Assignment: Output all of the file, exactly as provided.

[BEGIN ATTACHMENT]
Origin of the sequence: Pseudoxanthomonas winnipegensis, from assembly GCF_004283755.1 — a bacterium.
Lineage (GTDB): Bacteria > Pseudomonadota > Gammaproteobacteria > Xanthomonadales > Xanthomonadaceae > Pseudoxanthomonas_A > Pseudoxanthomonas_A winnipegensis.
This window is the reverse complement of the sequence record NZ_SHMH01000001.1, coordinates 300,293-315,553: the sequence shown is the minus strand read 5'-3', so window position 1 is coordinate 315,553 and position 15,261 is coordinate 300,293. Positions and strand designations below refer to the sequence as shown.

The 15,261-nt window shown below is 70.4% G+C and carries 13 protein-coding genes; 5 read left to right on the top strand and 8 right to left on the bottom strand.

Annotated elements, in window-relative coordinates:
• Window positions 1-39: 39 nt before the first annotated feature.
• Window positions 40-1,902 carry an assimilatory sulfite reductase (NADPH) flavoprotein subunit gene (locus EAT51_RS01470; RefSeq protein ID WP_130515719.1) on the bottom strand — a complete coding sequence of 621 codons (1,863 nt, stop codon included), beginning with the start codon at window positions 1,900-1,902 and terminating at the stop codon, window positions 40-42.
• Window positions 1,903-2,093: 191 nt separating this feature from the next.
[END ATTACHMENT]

Origin of the sequence: Pseudoxanthomonas winnipegensis, from assembly GCF_004283755.1 — a bacterium.
Lineage (GTDB): Bacteria > Pseudomonadota > Gammaproteobacteria > Xanthomonadales > Xanthomonadaceae > Pseudoxanthomonas_A > Pseudoxanthomonas_A winnipegensis.
This window is the reverse complement of the sequence record NZ_SHMH01000001.1, coordinates 300,293-315,553: the sequence shown is the minus strand read 5'-3', so window position 1 is coordinate 315,553 and position 15,261 is coordinate 300,293. Positions and strand designations below refer to the sequence as shown.

The 15,261-nt window shown below is 70.4% G+C and carries 13 protein-coding genes; 5 read left to right on the top strand and 8 right to left on the bottom strand.

Annotated elements, in window-relative coordinates:
• Window positions 1-39: 39 nt before the first annotated feature.
• Window positions 40-1,902 carry an assimilatory sulfite reductase (NADPH) flavoprotein subunit gene (locus EAT51_RS01470; RefSeq protein ID WP_130515719.1) on the bottom strand — a complete coding sequence of 621 codons (1,863 nt, stop codon included), beginning with the start codon at window positions 1,900-1,902 and terminating at the stop codon, window positions 40-42.
• Window positions 1,903-2,093: 191 nt separating this feature from the next.